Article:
Ryder, the Carriage Horse Who Collapsed in NYC This Summer, Has Died

Sophie Hirsh - Author

Oct. 17 2022, Published 12:56 p.m. ET

In August, animal lovers in New York City were horrified to see footage of a carriage horse named Ryder being beaten by his driver in midtown Manhattan. After two months of protests from activists and an insufficient response from Ryder’s owners, reports have emerged that carriage horse Ryder is dead.

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It’s devastating to hear that Ryder has passed away — but what exactly happened to cause the horse to die? Here’s a look into this messy situation, and what we know so far about Ryder’s death.

Horse carriage
Source: Getty Images

71 percent of New Yorkers would like the city to ban horse-drawn carriages, according to the organization Voters For Animal Rights.

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Ryder the carriage horse has passed away — what was the cause of death?

As reported by amNewYork, Ryder had been living at the Sanctuary at Maple Hill Farms in Upstate New York at the time of his death. On Monday Oct. 17, two months after Ryder made national headlines for collapsing, the sanctuary, the Equine Rescue Resource, and the Unbridled Heroes Project announced in a joint press release that Ryder was “recently humanely euthanized due to his medical condition and age,” as per amNewYork.

The press release claimed that Ryder was dealing with “a variety of serious medical conditions that required for him to be put down,” though it’s unclear exactly what those issues are, as per The New York Daily News.

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Though Ryder’s cause of death has not yet been confirmed, animal activists want to remind people that his death was not random. For one thing, Ryder’s owners had claimed he was about 13 years old — but a recent investigation found that he was at least 26 (which is elderly for a horse), as per animal rights legislation group NYCLASS. The investigation also found that he was malnourished.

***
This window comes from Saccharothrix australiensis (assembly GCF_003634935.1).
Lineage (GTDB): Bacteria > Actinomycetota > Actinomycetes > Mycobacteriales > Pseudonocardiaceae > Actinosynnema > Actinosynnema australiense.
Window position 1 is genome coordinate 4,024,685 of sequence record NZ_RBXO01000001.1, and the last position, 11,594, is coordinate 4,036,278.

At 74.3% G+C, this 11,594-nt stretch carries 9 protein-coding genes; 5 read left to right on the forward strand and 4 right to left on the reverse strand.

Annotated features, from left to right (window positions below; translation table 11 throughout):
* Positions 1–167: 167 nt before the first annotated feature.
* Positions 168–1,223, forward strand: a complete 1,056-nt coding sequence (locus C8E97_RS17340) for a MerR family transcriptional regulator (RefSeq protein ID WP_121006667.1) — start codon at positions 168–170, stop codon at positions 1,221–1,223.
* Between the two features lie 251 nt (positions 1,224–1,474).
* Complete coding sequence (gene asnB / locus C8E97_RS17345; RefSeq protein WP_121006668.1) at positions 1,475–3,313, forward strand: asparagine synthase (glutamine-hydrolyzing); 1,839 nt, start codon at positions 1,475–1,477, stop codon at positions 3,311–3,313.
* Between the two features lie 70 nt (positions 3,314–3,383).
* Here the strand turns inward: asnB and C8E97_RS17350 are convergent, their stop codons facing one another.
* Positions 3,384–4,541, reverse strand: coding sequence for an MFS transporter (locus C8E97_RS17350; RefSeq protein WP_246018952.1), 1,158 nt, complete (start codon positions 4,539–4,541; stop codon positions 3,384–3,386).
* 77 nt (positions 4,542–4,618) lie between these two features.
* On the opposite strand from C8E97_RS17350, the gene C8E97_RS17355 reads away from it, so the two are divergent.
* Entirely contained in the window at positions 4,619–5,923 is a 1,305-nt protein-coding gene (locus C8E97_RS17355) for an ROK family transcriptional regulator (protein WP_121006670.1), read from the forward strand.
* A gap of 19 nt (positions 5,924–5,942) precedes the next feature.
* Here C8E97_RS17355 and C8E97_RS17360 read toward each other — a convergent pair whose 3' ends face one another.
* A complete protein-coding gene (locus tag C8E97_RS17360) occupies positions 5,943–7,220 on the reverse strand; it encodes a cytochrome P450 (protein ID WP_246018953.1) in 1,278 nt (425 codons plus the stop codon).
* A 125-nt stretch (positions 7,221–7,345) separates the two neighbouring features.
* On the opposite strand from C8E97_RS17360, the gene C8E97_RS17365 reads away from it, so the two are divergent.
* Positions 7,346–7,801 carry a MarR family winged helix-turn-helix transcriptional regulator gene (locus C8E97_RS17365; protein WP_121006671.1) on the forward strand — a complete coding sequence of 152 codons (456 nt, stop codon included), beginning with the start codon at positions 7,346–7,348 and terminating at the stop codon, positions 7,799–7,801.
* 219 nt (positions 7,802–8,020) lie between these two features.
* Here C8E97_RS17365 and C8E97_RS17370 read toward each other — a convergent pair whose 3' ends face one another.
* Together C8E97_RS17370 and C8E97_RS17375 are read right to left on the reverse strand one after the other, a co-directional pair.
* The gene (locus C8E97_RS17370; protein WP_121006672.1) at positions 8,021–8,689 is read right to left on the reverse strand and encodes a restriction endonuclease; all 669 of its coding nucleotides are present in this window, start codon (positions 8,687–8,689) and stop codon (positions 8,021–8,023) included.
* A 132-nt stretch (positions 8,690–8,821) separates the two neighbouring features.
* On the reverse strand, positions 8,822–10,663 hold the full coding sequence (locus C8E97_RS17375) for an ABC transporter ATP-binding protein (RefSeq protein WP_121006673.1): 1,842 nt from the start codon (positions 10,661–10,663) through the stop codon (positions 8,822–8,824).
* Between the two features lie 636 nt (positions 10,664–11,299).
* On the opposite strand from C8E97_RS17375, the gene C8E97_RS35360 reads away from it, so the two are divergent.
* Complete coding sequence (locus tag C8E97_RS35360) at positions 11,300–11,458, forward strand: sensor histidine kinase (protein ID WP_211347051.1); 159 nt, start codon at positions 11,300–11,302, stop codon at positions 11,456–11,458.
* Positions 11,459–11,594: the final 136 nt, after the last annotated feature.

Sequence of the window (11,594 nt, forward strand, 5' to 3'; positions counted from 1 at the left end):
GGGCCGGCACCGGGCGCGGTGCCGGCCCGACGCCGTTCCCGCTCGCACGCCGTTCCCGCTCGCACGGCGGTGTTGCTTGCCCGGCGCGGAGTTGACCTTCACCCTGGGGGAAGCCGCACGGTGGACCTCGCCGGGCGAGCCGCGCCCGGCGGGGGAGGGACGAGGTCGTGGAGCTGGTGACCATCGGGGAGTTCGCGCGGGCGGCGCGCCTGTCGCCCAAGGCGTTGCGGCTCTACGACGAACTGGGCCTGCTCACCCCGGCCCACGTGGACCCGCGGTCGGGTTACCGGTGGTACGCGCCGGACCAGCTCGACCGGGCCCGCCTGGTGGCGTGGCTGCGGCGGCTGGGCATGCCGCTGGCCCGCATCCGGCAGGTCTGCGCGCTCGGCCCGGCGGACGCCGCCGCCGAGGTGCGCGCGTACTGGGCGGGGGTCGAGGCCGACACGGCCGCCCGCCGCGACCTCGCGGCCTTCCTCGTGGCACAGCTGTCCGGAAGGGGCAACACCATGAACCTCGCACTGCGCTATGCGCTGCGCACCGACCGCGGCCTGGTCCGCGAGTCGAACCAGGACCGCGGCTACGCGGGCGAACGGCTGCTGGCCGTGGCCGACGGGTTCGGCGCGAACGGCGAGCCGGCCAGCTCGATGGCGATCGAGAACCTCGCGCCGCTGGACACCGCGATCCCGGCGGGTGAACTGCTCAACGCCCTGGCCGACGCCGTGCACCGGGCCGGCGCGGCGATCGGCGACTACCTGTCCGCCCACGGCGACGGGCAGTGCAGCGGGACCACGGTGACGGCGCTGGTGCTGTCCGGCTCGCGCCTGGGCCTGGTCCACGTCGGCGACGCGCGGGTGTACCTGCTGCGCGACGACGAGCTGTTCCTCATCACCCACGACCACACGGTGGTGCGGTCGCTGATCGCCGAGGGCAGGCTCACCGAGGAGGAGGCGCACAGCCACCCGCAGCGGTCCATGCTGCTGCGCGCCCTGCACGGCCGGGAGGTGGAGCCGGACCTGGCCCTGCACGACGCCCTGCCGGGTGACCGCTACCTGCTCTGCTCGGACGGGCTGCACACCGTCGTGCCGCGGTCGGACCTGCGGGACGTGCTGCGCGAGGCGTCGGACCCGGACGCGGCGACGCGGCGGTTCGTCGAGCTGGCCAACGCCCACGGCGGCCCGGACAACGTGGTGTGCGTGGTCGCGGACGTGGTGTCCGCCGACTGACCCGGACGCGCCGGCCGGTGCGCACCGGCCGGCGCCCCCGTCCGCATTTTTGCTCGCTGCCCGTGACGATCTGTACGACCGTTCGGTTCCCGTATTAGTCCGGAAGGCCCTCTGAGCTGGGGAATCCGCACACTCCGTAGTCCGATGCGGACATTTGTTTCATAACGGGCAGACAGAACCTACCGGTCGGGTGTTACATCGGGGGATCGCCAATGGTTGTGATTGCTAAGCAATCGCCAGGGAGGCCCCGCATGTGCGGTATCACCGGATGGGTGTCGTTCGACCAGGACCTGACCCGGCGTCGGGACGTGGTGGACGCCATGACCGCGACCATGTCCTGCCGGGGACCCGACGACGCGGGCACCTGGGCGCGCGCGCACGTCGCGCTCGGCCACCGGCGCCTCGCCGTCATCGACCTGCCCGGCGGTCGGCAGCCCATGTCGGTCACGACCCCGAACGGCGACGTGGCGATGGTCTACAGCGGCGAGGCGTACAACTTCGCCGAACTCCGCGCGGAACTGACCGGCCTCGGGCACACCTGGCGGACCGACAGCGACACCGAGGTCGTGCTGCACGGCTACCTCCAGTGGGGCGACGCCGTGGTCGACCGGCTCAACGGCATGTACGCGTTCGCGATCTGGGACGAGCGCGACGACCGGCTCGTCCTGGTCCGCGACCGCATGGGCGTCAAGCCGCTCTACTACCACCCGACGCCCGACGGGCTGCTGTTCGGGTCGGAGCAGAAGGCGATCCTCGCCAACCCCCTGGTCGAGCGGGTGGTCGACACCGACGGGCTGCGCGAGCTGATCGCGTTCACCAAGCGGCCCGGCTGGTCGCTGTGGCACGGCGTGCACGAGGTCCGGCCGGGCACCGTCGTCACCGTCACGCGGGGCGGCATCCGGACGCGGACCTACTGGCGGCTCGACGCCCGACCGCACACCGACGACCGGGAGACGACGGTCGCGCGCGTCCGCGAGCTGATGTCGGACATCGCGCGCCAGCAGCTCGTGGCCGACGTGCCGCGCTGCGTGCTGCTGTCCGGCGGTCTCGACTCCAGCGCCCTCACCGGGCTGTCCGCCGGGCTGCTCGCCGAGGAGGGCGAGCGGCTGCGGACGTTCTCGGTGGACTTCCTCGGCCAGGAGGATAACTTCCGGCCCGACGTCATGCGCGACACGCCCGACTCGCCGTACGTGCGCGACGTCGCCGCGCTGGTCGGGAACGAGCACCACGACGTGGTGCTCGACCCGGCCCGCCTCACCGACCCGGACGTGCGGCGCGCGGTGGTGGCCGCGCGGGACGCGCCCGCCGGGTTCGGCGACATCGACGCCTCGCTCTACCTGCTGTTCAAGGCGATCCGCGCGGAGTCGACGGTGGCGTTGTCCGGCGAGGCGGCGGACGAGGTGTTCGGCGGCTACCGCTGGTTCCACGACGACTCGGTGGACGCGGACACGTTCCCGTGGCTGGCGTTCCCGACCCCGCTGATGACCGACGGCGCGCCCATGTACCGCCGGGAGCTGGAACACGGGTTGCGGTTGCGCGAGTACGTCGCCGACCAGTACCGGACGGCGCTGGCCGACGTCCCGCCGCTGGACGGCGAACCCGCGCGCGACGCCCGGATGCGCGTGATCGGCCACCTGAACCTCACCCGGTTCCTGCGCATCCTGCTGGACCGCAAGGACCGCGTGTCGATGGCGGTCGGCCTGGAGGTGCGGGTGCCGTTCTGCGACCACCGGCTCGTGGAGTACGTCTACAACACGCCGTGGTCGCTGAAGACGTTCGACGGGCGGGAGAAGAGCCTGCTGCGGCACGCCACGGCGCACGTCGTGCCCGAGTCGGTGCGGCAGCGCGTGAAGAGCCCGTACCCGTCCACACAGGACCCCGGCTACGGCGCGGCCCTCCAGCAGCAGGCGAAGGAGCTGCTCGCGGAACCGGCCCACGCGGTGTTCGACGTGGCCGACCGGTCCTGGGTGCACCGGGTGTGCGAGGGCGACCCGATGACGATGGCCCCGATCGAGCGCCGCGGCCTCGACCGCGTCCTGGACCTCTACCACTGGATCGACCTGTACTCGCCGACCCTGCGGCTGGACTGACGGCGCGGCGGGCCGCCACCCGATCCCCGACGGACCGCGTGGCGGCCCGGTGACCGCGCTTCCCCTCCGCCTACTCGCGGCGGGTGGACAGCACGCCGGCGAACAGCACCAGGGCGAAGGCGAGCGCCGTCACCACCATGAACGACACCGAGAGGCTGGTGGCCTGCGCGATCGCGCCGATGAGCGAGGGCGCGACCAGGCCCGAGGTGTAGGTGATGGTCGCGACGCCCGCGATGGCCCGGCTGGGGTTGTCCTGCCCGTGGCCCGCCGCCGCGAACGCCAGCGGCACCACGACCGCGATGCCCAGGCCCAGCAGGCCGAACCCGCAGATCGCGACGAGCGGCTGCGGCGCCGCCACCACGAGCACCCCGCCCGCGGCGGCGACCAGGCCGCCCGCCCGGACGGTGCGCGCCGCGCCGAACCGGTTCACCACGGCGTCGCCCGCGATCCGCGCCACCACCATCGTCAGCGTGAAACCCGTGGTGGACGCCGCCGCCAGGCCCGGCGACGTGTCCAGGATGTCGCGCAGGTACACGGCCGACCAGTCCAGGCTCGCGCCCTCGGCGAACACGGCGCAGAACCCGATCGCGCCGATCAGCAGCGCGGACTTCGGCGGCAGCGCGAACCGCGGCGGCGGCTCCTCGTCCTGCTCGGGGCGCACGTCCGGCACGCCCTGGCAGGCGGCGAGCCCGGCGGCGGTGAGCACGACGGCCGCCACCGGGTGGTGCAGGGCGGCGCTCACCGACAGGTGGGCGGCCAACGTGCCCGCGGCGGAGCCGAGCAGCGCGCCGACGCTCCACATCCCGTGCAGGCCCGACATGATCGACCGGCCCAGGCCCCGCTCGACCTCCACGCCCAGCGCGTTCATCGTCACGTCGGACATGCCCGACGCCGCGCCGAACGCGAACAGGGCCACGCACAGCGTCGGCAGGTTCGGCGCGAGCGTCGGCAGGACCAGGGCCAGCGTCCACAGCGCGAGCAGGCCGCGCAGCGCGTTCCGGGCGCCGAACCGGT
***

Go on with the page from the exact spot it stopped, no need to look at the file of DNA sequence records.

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Animal activists are devastated about Ryder’s death.

“We are devastated to learn that carriage horse Ryder has died,” Edita Birnkrant, Executive Director of NYCLASS, said in a statement. “Ryder's death was the result of savage cruelty and greed. To make a profit, the horse carriage industry would have literally worked Ryder to death if it weren't for viral videos and the people who exposed their endless lies and cover ups. Their mistreatment of Ryder is the reason he is dead.”

“Ryder's death is yet another tragic reminder that horse carriages do not belong on the streets of NYC and was wholly avoidable had NYC Council Speaker Adrienne Adams respected the wishes of 71 percent of New Yorkers to pass a ban on horse carriages,” Allie Taylor, the president of local group Voters For Animal Rights, tells Green Matters in a statement.

“Ryder would be alive today had Adams given the bill a vote earlier this year,” she added.

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Here’s a refresher on Ryder’s collapse and the aftermath.

On the corner of 45th Street and 9th Avenue on Wednesday, Aug. 10, Ryder the carriage horse fell to the ground after his driver jerked his reins. Footage of the incident showed Ryder’s owner slapping and whipping him, as Ryder struggled on the ground, apparently from heatstroke and thirst on the hot summer day.

Cops arrived on the scene and hosed down the horse, but it took him about an hour to be able to stand up. Ryder was then reportedly taken into care, but for weeks, it was unclear where exactly he was, and if he was receiving proper care.

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In response, animal activists took to the streets of New York City to protest the horse carriage industry, and to demand that his owners surrender him to a sanctuary. While Ryder’s owners Ian McKeever and Colm McKeever initially denied abusing the animal, the Manhattan District Attorney’s office and the Department of Health are currently investigating the brothers regarding Ryder’s treatment.

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How to help ban carriages horses in Central Park and throughout New York City:

If you want to help protect and free other carriage horses in New York City, NYCLASS recommends contacting your Council Member and asking them to sign on to co-sponsor Intro 573, which would replace live carriage horses with electric carriages.

You can also contact NYC Council Speaker Adrienne Adams at 718-206-2068, 212-788-7210, or SpeakerAdams@council.nyc.gov, and ask her to pass Intro 573.

NYCLASS is also organizing a protest on Tuesday, Oct. 18, at 12 p.m. ET at 45th Street and 9th Avenue — where Ryder collapsed — to demand the government pass Intro 573.

You can find more information here, on NYCLASS’ website.

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